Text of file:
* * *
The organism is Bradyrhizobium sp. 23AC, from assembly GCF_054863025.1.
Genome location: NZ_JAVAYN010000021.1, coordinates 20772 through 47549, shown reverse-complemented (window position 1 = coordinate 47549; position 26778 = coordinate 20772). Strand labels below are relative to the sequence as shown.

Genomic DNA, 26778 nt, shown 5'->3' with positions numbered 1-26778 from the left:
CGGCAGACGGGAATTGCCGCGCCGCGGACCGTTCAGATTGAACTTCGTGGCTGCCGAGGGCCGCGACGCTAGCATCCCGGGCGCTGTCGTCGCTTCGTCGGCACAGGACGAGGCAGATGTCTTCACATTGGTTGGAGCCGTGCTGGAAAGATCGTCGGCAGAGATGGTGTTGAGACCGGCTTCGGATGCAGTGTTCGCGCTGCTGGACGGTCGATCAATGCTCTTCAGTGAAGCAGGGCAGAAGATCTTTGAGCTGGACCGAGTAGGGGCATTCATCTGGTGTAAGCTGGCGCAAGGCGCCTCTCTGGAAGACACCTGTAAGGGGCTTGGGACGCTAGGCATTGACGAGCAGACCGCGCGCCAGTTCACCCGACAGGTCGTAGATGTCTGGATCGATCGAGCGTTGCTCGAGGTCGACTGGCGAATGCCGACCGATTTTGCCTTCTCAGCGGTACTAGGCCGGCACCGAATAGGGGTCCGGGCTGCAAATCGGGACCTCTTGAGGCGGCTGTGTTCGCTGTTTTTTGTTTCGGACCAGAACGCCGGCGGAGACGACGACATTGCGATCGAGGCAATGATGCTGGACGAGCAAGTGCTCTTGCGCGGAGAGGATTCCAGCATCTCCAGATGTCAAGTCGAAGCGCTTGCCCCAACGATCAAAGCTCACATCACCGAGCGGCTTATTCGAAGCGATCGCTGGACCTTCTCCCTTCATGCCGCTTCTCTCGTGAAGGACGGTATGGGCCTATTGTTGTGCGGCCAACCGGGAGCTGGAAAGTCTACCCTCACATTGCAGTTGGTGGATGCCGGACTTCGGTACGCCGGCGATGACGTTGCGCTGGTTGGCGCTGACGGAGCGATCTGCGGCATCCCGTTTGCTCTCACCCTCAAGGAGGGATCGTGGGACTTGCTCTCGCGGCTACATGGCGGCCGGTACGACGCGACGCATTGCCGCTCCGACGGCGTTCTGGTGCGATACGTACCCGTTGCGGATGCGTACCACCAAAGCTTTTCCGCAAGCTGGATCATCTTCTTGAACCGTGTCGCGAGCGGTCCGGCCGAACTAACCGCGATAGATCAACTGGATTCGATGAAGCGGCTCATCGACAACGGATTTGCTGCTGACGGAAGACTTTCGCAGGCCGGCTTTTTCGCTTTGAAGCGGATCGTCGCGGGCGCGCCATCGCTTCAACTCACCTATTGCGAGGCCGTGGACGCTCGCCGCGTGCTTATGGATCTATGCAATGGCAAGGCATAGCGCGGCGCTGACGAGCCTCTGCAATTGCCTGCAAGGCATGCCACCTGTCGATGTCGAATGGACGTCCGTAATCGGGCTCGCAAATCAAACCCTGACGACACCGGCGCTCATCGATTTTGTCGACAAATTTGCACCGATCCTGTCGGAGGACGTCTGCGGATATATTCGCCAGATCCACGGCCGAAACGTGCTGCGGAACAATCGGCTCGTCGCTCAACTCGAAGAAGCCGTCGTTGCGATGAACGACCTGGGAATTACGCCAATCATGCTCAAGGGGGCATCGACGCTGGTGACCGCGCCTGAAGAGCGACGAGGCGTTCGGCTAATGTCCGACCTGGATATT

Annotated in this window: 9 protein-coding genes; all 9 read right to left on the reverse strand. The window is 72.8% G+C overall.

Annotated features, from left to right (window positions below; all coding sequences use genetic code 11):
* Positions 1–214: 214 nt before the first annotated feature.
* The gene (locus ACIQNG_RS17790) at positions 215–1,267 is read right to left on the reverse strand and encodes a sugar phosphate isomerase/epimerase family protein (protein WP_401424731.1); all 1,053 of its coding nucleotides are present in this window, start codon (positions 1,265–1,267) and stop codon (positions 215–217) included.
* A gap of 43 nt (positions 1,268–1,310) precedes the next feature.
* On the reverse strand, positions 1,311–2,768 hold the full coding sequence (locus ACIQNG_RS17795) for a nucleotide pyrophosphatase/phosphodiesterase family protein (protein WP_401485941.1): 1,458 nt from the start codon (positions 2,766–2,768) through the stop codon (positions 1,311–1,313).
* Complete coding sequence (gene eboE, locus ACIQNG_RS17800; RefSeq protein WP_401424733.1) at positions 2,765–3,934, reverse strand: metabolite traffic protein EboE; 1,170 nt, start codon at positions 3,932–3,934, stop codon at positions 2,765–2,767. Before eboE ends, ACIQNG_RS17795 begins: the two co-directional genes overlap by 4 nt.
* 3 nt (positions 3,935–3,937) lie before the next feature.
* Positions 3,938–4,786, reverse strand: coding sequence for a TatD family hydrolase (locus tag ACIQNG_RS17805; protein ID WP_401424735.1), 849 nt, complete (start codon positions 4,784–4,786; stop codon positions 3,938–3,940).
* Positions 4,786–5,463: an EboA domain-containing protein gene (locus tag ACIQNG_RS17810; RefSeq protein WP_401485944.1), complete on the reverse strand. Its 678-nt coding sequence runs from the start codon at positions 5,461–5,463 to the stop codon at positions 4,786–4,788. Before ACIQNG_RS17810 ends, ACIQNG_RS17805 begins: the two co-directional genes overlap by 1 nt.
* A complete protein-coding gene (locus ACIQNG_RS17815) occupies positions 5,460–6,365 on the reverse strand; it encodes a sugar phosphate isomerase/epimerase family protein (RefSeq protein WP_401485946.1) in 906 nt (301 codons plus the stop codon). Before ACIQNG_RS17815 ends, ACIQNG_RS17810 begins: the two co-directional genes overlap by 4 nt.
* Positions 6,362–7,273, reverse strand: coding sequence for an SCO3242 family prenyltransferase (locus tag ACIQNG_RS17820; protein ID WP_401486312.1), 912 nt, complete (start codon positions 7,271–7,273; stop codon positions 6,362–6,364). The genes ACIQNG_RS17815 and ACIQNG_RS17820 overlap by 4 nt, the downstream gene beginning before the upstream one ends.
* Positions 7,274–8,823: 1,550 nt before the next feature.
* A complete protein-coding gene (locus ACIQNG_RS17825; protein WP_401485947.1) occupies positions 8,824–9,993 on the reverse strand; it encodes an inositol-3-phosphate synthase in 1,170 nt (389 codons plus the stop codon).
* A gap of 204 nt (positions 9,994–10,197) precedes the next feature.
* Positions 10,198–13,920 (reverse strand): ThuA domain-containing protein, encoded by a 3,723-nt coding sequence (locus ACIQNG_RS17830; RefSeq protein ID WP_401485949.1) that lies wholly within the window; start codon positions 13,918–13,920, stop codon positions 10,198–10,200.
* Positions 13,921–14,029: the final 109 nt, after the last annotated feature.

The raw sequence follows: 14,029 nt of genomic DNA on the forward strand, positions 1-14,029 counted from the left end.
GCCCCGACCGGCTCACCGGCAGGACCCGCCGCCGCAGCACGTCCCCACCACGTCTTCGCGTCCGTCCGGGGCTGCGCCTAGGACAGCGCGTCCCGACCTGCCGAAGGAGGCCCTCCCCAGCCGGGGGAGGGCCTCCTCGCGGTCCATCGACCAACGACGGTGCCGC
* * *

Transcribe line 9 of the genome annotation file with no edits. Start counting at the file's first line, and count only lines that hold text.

* A gap of 43 nt (positions 1,268–1,310) precedes the next feature.